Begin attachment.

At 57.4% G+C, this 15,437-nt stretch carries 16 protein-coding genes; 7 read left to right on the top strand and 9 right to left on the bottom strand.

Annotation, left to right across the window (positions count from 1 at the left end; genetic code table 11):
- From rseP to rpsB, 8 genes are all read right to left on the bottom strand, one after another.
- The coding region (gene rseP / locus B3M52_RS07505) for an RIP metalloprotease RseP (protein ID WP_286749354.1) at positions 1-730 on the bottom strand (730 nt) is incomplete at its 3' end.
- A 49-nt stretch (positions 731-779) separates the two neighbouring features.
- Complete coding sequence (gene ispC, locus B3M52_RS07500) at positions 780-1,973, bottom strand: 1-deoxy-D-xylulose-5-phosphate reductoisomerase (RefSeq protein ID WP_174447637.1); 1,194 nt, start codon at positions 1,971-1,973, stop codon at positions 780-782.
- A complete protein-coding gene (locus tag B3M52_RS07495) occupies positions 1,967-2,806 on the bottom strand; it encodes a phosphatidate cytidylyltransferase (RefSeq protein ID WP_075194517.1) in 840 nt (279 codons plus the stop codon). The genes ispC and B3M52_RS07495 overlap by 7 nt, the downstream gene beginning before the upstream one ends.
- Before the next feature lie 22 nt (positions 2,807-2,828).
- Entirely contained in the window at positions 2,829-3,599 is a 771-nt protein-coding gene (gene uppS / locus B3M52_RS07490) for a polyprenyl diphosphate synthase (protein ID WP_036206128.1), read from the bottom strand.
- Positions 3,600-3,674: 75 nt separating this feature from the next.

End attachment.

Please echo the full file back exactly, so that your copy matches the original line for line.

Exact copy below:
At 57.4% G+C, this 15,437-nt stretch carries 16 protein-coding genes; 7 read left to right on the top strand and 9 right to left on the bottom strand.

Annotation, left to right across the window (positions count from 1 at the left end; genetic code table 11):
- From rseP to rpsB, 8 genes are all read right to left on the bottom strand, one after another.
- The coding region (gene rseP / locus B3M52_RS07505) for an RIP metalloprotease RseP (protein ID WP_286749354.1) at positions 1-730 on the bottom strand (730 nt) is incomplete at its 3' end.
- A 49-nt stretch (positions 731-779) separates the two neighbouring features.
- Complete coding sequence (gene ispC, locus B3M52_RS07500) at positions 780-1,973, bottom strand: 1-deoxy-D-xylulose-5-phosphate reductoisomerase (RefSeq protein ID WP_174447637.1); 1,194 nt, start codon at positions 1,971-1,973, stop codon at positions 780-782.
- A complete protein-coding gene (locus tag B3M52_RS07495) occupies positions 1,967-2,806 on the bottom strand; it encodes a phosphatidate cytidylyltransferase (RefSeq protein ID WP_075194517.1) in 840 nt (279 codons plus the stop codon). The genes ispC and B3M52_RS07495 overlap by 7 nt, the downstream gene beginning before the upstream one ends.
- Before the next feature lie 22 nt (positions 2,807-2,828).
- Entirely contained in the window at positions 2,829-3,599 is a 771-nt protein-coding gene (gene uppS / locus B3M52_RS07490) for a polyprenyl diphosphate synthase (protein ID WP_036206128.1), read from the bottom strand.
- Positions 3,600-3,674: 75 nt separating this feature from the next.